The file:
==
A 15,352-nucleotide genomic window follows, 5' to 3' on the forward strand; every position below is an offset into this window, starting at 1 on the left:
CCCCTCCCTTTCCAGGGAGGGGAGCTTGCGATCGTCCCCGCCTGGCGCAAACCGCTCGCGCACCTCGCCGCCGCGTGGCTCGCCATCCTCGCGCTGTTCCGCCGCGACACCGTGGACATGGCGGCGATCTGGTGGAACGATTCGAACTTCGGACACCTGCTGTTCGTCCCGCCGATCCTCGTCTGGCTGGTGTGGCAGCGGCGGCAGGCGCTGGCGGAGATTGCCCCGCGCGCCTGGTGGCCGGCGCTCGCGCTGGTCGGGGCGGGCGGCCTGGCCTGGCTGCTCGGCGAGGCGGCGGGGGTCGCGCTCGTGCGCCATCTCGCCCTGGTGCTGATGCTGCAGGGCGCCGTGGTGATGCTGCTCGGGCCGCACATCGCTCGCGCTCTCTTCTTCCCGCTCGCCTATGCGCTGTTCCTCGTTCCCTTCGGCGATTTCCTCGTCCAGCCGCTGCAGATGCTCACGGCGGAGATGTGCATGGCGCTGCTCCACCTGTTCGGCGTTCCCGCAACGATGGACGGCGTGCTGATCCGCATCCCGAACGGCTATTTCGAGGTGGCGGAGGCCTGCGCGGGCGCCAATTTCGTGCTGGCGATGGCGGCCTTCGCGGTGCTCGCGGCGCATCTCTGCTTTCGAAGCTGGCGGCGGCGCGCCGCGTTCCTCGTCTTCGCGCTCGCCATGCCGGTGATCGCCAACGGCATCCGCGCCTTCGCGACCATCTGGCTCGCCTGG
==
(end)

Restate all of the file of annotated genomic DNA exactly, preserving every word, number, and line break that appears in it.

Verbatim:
A 15,352-nucleotide genomic window follows, 5' to 3' on the forward strand; every position below is an offset into this window, starting at 1 on the left:
CCCCTCCCTTTCCAGGGAGGGGAGCTTGCGATCGTCCCCGCCTGGCGCAAACCGCTCGCGCACCTCGCCGCCGCGTGGCTCGCCATCCTCGCGCTGTTCCGCCGCGACACCGTGGACATGGCGGCGATCTGGTGGAACGATTCGAACTTCGGACACCTGCTGTTCGTCCCGCCGATCCTCGTCTGGCTGGTGTGGCAGCGGCGGCAGGCGCTGGCGGAGATTGCCCCGCGCGCCTGGTGGCCGGCGCTCGCGCTGGTCGGGGCGGGCGGCCTGGCCTGGCTGCTCGGCGAGGCGGCGGGGGTCGCGCTCGTGCGCCATCTCGCCCTGGTGCTGATGCTGCAGGGCGCCGTGGTGATGCTGCTCGGGCCGCACATCGCTCGCGCTCTCTTCTTCCCGCTCGCCTATGCGCTGTTCCTCGTTCCCTTCGGCGATTTCCTCGTCCAGCCGCTGCAGATGCTCACGGCGGAGATGTGCATGGCGCTGCTCCACCTGTTCGGCGTTCCCGCAACGATGGACGGCGTGCTGATCCGCATCCCGAACGGCTATTTCGAGGTGGCGGAGGCCTGCGCGGGCGCCAATTTCGTGCTGGCGATGGCGGCCTTCGCGGTGCTCGCGGCGCATCTCTGCTTTCGAAGCTGGCGGCGGCGCGCCGCGTTCCTCGTCTTCGCGCTCGCCATGCCGGTGATCGCCAACGGCATCCGCGCCTTCGCGACCATCTGGCTCGCCTGG